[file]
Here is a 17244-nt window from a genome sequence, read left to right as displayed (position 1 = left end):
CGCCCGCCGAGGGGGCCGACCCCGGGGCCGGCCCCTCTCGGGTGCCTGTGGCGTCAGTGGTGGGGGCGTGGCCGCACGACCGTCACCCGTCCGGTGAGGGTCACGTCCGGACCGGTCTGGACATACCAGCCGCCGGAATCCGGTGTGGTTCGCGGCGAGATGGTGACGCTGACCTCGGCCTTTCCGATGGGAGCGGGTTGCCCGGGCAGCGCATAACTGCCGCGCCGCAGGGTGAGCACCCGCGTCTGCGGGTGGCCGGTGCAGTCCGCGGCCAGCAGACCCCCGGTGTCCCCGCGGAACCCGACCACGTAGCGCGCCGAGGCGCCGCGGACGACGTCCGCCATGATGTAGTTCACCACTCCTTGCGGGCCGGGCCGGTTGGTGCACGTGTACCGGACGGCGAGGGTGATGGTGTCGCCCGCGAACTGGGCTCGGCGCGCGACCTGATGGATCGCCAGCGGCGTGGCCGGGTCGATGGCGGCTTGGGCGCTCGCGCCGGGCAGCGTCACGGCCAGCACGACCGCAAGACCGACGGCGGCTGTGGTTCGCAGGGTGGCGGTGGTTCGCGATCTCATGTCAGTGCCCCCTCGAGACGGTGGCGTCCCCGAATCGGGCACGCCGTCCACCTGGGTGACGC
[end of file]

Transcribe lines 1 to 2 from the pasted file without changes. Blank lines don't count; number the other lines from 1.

Here is a 17244-nt window from a genome sequence, read left to right as displayed (position 1 = left end):
CGCCCGCCGAGGGGGCCGACCCCGGGGCCGGCCCCTCTCGGGTGCCTGTGGCGTCAGTGGTGGGGGCGTGGCCGCACGACCGTCACCCGTCCGGTGAGGGTCACGTCCGGACCGGTCTGGACATACCAGCCGCCGGAATCCGGTGTGGTTCGCGGCGAGATGGTGACGCTGACCTCGGCCTTTCCGATGGGAGCGGGTTGCCCGGGCAGCGCATAACTGCCGCGCCGCAGGGTGAGCACCCGCGTCTGCGGGTGGCCGGTGCAGTCCGCGGCCAGCAGACCCCCGGTGTCCCCGCGGAACCCGACCACGTAGCGCGCCGAGGCGCCGCGGACGACGTCCGCCATGATGTAGTTCACCACTCCTTGCGGGCCGGGCCGGTTGGTGCACGTGTACCGGACGGCGAGGGTGATGGTGTCGCCCGCGAACTGGGCTCGGCGCGCGACCTGATGGATCGCCAGCGGCGTGGCCGGGTCGATGGCGGCTTGGGCGCTCGCGCCGGGCAGCGTCACGGCCAGCACGACCGCAAGACCGACGGCGGCTGTGGTTCGCAGGGTGGCGGTGGTTCGCGATCTCATGTCAGTGCCCCCTCGAGACGGTGGCGTCCCCGAATCGGGCACGCCGTCCACCTGGGTGACGC